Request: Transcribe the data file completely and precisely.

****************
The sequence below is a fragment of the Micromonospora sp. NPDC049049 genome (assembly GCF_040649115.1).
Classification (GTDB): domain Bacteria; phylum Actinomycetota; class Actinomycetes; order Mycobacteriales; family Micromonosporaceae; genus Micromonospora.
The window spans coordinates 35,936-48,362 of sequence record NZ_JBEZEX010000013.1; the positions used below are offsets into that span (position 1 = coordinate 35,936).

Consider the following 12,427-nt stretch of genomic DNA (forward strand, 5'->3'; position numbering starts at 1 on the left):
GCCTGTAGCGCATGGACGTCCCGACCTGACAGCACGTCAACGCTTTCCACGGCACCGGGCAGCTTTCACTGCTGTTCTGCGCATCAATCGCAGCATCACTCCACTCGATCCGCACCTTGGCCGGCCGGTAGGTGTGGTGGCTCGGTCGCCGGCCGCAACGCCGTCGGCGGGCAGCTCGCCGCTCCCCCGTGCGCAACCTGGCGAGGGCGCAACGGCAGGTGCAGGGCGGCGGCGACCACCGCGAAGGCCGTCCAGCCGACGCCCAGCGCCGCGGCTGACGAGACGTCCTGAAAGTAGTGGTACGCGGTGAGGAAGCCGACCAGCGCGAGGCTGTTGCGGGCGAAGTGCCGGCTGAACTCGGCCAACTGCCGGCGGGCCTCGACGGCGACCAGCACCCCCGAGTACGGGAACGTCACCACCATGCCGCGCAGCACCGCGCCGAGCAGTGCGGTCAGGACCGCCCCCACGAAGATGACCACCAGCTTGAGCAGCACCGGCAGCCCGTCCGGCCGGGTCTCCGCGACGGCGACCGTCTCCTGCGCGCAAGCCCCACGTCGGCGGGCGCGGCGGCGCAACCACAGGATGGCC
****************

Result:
The sequence below is a fragment of the Micromonospora sp. NPDC049049 genome (assembly GCF_040649115.1).
Classification (GTDB): domain Bacteria; phylum Actinomycetota; class Actinomycetes; order Mycobacteriales; family Micromonosporaceae; genus Micromonospora.
The window spans coordinates 35,936-48,362 of sequence record NZ_JBEZEX010000013.1; the positions used below are offsets into that span (position 1 = coordinate 35,936).

Consider the following 12,427-nt stretch of genomic DNA (forward strand, 5'->3'; position numbering starts at 1 on the left):
GCCTGTAGCGCATGGACGTCCCGACCTGACAGCACGTCAACGCTTTCCACGGCACCGGGCAGCTTTCACTGCTGTTCTGCGCATCAATCGCAGCATCACTCCACTCGATCCGCACCTTGGCCGGCCGGTAGGTGTGGTGGCTCGGTCGCCGGCCGCAACGCCGTCGGCGGGCAGCTCGCCGCTCCCCCGTGCGCAACCTGGCGAGGGCGCAACGGCAGGTGCAGGGCGGCGGCGACCACCGCGAAGGCCGTCCAGCCGACGCCCAGCGCCGCGGCTGACGAGACGTCCTGAAAGTAGTGGTACGCGGTGAGGAAGCCGACCAGCGCGAGGCTGTTGCGGGCGAAGTGCCGGCTGAACTCGGCCAACTGCCGGCGGGCCTCGACGGCGACCAGCACCCCCGAGTACGGGAACGTCACCACCATGCCGCGCAGCACCGCGCCGAGCAGTGCGGTCAGGACCGCCCCCACGAAGATGACCACCAGCTTGAGCAGCACCGGCAGCCCGTCCGGCCGGGTCTCCGCGACGGCGACCGTCTCCTGCGCGCAAGCCCCACGTCGGCGGGCGCGGCGGCGCAACCACAGGATGGCC